Documents show B.C. cyclist charged $3,700 after collision was not at fault, but decision overturned

Ben Bollinger was shocked when he was charged $3,700 after being hit by a motorist in July 2021. Turns out he never should have been. The Vancouver public health project manager and cyclist was hit when a motorist ran through a stop sign on a bike path. Bolliger’s right side and arm were badly injured and he will never have a full range of motion again. He underwent surgery (and possibly another) as well as 26 sessions of physiotherapy at Vancouver General Hospital, as well as follow-ups and x-rays with a surgeon. On top of that, he also had a CT scan, 10 functional rehabilitation sessions and two splints.

He then had a long battle with the Insurance Corporation of British Columbia (ICBC), the provincial government-owned insurance company. After getting nowhere, he fought back and the media picked up his story. Eventually, the insurance company contacted their lawyers and informed them that they wanted to withdraw the bill for the repairs to the Mercedes Benz. ICBC also offered to pay $2,500 for Ben’s damaged bike. However, when the legal team asked how ICBC was compensating Bolliger for the permanent injury to his arm and the $19,000 in lost earnings, an ICBC spokesperson explained that there was no obligation to pay. for this in a faultless system.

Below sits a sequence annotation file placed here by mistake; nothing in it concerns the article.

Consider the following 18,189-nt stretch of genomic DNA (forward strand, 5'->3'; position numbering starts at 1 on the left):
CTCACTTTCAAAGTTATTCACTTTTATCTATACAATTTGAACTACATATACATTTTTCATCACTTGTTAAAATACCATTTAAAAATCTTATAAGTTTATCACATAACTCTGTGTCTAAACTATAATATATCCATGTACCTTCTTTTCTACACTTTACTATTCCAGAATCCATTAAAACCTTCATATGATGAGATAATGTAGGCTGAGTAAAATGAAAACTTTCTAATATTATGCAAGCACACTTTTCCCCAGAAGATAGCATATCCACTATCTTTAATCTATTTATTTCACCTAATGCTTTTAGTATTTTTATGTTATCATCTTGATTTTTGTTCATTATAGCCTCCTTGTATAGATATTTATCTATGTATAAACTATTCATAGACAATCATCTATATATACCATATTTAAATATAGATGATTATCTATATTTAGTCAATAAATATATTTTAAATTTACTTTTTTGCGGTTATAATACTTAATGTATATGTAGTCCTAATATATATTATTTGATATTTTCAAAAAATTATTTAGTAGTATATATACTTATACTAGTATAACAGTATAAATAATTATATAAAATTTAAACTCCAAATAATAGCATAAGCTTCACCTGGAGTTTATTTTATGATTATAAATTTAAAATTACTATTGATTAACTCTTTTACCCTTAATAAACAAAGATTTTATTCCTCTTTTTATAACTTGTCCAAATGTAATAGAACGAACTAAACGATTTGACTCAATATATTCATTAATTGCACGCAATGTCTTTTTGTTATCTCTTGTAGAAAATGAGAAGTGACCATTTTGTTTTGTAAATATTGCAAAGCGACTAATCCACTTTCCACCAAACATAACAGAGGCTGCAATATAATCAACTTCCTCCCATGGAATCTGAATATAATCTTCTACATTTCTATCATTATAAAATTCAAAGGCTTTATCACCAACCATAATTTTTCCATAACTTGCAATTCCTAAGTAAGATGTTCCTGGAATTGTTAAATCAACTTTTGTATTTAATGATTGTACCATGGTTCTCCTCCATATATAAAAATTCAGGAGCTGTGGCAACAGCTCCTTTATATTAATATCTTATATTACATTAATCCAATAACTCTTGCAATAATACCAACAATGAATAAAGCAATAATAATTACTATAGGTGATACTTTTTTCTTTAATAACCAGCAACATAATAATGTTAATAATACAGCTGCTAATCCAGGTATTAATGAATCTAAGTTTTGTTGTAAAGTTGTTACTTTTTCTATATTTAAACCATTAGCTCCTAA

Bolliger filed a freedom of information request to learn more about the process. What he learned is shocking. “On May 8, I received the FOI documents I had requested, 266 pages. This clearly shows that the ICBC adjuster ruled that the driver of the car that drove through the stop sign and bumped into me was 100% at fault in October. It was reversed by middle management a few days later,” he said. tweeted.

Not only that, but the evidence provided by witnesses, the amount of damage and severity of his injuries and ICBC’s own assessment at the time all pointed to the driver being at fault.

“Despite this, management reversed the original decision. This shows a systemic problem with ICBC’s ability to be judge, jury and prosecutor when determining fault. We have no choice and no legal recourse,” he posted. “ICBC offered me $2675.04 to replace my bike, helmet and cell phone. And only if I sign a waiver promising never to take legal action against them or the driver who hit me. Forget to never having full use of my right arm again. That’s it. That’s it.”

Bolliger concluded by saying he cannot sue ICBC under the new no-fault regime and has no legal recourse.

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